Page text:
There’s also probably a healthy dose of male ego involved. “Some men do identify with their sexual function and perceive their ejaculatory function as sort of a marker of their virility, or a mark of their manliness,” Daniel Williams, MD, an associate professor in the department of urology and director of male reproductive medicine and microsurgery at the University of Wisconsin School of Medicine and Public Health, previously told Men’s Health.
Do these supplements actually work?
Well, it depends what you’re using them for. There is some evidence, says Dr Brahmbhatt, that a combination of supplements like zinc, folic acid, selenium and vitamin C can improve sperm count specifically. “Individual studies have shown small percentage benefits [to fertility] from each, so the theory is combining them in some form will help maximise the health of your sperm.”
But if you’re just looking to up your semen volume for the hell of it, there’s not much evidence that the supplements recommended on Reddit will do the trick.
“There are so many reasons why your volume could be up or down on a daily basis,” says Dr Brahmbhatt. “Some of these supplements may increase your sperm counts, but that generally does not lead to a significant change in your semen volume.”
Read more: Why your sperm count may be lower than you think
We know that drinking lots of fluids helps. In fact, porn star Peter North, who is notorious for producing large amounts of ejaculate, previously told Men’s Health that “being hydrated with coconut water helps”.
But even he says he has no idea why he just produces more semen than others. “Everyone thinks the reason is because I have an extra prostate gland or something, but it’s just genetic.”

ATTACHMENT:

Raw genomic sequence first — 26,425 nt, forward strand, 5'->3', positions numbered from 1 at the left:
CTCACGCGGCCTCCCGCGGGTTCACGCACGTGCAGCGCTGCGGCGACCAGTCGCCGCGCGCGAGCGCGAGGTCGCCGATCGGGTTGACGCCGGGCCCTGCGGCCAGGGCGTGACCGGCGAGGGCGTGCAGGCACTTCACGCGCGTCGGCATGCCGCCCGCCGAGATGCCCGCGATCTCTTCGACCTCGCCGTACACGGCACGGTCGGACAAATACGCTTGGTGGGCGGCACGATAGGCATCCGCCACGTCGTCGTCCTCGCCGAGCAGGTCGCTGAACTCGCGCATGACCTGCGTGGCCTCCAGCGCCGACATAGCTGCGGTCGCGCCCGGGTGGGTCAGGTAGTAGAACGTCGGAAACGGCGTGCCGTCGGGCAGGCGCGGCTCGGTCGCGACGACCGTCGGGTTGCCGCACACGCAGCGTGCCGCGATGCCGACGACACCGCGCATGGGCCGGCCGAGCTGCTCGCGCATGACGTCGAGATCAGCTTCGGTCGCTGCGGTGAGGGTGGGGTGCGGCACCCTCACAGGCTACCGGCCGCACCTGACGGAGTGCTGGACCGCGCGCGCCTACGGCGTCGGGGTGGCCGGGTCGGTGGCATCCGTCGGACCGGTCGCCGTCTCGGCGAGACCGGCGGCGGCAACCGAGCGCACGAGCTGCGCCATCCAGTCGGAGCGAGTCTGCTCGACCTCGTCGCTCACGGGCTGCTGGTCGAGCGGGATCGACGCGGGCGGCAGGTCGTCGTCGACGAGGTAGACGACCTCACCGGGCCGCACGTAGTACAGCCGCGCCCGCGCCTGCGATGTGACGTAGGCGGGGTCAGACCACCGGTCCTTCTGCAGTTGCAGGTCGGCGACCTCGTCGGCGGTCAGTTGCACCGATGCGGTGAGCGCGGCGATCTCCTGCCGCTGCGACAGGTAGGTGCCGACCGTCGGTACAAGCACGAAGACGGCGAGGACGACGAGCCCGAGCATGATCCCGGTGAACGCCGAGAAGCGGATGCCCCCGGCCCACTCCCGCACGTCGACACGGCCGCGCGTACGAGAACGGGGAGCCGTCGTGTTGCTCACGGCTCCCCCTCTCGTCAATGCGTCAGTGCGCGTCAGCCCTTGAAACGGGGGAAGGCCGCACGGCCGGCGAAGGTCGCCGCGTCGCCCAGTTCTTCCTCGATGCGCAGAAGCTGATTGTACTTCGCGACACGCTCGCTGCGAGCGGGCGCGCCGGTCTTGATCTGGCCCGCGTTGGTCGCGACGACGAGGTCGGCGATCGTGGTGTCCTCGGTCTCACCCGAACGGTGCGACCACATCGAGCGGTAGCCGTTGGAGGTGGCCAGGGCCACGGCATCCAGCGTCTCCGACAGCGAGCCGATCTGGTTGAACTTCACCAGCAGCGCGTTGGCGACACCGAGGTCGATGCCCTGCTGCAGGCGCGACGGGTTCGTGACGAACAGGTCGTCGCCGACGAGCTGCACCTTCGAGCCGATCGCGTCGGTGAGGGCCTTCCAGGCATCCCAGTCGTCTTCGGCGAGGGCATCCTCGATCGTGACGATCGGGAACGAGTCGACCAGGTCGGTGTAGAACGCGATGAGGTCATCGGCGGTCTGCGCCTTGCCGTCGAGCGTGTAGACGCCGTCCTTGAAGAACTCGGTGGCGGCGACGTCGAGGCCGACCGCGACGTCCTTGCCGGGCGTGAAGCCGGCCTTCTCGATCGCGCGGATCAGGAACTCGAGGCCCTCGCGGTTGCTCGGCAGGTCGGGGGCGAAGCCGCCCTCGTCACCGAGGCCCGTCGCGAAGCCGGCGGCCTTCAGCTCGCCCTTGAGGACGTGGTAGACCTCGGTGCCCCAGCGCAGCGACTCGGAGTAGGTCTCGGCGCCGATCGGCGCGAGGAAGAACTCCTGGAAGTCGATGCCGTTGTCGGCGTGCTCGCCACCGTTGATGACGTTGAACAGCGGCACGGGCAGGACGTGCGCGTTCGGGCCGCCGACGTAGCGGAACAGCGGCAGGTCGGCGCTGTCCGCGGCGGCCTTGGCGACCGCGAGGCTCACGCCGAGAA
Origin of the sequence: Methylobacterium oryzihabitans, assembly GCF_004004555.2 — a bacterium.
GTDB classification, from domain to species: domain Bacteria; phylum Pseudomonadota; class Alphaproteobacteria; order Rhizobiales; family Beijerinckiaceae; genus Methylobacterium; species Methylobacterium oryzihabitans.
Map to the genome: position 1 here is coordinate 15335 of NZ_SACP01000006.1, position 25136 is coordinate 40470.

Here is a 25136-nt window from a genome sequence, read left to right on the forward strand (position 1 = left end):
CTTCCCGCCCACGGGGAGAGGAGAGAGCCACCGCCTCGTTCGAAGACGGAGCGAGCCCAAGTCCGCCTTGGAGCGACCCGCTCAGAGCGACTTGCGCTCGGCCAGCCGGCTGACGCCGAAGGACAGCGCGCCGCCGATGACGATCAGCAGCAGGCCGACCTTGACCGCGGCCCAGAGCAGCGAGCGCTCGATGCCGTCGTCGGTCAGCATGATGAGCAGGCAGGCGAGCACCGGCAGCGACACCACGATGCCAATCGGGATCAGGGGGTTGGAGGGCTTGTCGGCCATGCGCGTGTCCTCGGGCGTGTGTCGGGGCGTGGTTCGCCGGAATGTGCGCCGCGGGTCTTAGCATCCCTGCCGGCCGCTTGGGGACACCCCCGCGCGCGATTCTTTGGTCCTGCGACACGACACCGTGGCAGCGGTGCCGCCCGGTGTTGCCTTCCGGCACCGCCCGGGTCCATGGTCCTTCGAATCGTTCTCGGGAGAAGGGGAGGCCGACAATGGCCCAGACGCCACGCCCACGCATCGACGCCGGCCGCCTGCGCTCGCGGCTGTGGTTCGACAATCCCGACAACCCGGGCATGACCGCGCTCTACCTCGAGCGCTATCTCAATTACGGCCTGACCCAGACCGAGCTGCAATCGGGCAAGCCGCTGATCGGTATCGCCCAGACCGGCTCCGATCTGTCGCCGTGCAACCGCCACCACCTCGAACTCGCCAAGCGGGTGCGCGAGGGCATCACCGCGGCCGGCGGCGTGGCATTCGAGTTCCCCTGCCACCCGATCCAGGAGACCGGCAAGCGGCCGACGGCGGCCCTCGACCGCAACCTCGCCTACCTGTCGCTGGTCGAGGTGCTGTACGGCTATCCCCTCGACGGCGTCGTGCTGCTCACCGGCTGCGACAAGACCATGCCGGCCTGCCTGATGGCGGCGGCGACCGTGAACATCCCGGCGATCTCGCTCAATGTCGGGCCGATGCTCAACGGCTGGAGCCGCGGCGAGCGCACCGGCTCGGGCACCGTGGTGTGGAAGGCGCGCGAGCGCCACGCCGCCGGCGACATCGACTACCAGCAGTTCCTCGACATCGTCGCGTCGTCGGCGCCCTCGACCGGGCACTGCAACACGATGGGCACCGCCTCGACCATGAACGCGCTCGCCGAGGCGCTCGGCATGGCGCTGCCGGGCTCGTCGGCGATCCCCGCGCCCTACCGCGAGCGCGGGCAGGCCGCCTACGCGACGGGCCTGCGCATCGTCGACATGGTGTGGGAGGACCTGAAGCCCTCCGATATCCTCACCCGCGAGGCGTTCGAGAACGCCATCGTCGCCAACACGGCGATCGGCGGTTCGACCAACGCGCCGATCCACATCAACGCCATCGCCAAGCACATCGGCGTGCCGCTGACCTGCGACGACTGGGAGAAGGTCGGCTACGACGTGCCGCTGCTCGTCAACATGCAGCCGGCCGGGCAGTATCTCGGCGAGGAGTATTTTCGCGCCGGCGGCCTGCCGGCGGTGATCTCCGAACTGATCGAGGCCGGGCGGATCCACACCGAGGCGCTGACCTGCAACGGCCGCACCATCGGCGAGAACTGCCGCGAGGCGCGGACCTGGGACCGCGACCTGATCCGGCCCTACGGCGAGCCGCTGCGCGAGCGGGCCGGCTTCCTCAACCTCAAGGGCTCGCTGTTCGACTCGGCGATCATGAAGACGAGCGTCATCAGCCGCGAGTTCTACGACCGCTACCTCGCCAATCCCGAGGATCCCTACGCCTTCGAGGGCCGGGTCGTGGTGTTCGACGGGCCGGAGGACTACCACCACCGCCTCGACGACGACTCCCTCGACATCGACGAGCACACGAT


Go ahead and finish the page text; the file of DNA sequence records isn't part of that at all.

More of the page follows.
Should you be concerned about low semen volume?
If you notice you’re ejaculating smaller amounts than usual, you should see a urologist, as it could be a sign of a health issue like low testosterone or diabetes. But for the most part, there’s no reason to try to increase the volume of your semen.
To maintain your overall sperm health, Dr Brambhatt’s answer is simple: Eat well and exercise. “Thirty-three percent of obese men have low sperm count,” he says. “Eat more antioxidants and increase your fruits and veggies.”
He also urges men to drink moderately, quit smoking and avoid hot tubs, which have been linked to decreased male fertility.
Read more: Do you have low semen volume?
Eventually, Ted’s wife did get pregnant, but he stopped taking his supplements because they ended up costing too much money. Occasionally, he’ll pop a few Horny Goat Weed pills to amp up his libido, but for the most part, his days of self-experimentation are behind him.
Still, he does think there’s an intangible psychological reason that drove him to pursue mythologically giant loads. “I would speculate that if given the choice, most guys would like to produce a reasonably to hilariously large load of semen,” he says.
This article was originally published on www.menshealth.com